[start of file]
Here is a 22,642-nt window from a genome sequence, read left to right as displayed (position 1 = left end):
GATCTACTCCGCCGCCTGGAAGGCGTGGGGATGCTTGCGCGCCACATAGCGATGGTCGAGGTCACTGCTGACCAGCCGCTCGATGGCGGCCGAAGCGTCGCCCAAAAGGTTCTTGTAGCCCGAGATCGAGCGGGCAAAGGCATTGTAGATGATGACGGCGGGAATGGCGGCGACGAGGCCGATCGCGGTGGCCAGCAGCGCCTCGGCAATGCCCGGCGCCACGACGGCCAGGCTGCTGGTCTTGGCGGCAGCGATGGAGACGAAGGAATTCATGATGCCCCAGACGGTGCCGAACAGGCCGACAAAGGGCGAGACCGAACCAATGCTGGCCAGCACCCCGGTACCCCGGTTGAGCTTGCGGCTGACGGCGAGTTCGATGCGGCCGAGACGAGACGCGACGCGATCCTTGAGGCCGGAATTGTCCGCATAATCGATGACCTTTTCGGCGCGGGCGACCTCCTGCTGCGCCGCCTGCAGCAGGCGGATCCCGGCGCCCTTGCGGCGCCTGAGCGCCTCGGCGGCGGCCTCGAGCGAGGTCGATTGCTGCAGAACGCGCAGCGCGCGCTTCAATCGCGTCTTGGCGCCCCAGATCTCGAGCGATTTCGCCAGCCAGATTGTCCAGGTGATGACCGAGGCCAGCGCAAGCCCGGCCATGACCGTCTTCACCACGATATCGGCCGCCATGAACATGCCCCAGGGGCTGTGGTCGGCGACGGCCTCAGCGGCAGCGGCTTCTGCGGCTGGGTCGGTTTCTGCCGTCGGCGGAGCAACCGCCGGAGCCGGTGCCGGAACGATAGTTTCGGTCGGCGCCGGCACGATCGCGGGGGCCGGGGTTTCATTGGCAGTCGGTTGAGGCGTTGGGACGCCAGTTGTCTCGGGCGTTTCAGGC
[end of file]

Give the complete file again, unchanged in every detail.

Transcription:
Here is a 22,642-nt window from a genome sequence, read left to right as displayed (position 1 = left end):
GATCTACTCCGCCGCCTGGAAGGCGTGGGGATGCTTGCGCGCCACATAGCGATGGTCGAGGTCACTGCTGACCAGCCGCTCGATGGCGGCCGAAGCGTCGCCCAAAAGGTTCTTGTAGCCCGAGATCGAGCGGGCAAAGGCATTGTAGATGATGACGGCGGGAATGGCGGCGACGAGGCCGATCGCGGTGGCCAGCAGCGCCTCGGCAATGCCCGGCGCCACGACGGCCAGGCTGCTGGTCTTGGCGGCAGCGATGGAGACGAAGGAATTCATGATGCCCCAGACGGTGCCGAACAGGCCGACAAAGGGCGAGACCGAACCAATGCTGGCCAGCACCCCGGTACCCCGGTTGAGCTTGCGGCTGACGGCGAGTTCGATGCGGCCGAGACGAGACGCGACGCGATCCTTGAGGCCGGAATTGTCCGCATAATCGATGACCTTTTCGGCGCGGGCGACCTCCTGCTGCGCCGCCTGCAGCAGGCGGATCCCGGCGCCCTTGCGGCGCCTGAGCGCCTCGGCGGCGGCCTCGAGCGAGGTCGATTGCTGCAGAACGCGCAGCGCGCGCTTCAATCGCGTCTTGGCGCCCCAGATCTCGAGCGATTTCGCCAGCCAGATTGTCCAGGTGATGACCGAGGCCAGCGCAAGCCCGGCCATGACCGTCTTCACCACGATATCGGCCGCCATGAACATGCCCCAGGGGCTGTGGTCGGCGACGGCCTCAGCGGCAGCGGCTTCTGCGGCTGGGTCGGTTTCTGCCGTCGGCGGAGCAACCGCCGGAGCCGGTGCCGGAACGATAGTTTCGGTCGGCGCCGGCACGATCGCGGGGGCCGGGGTTTCATTGGCAGTCGGTTGAGGCGTTGGGACGCCAGTTGTCTCGGGCGTTTCAGGC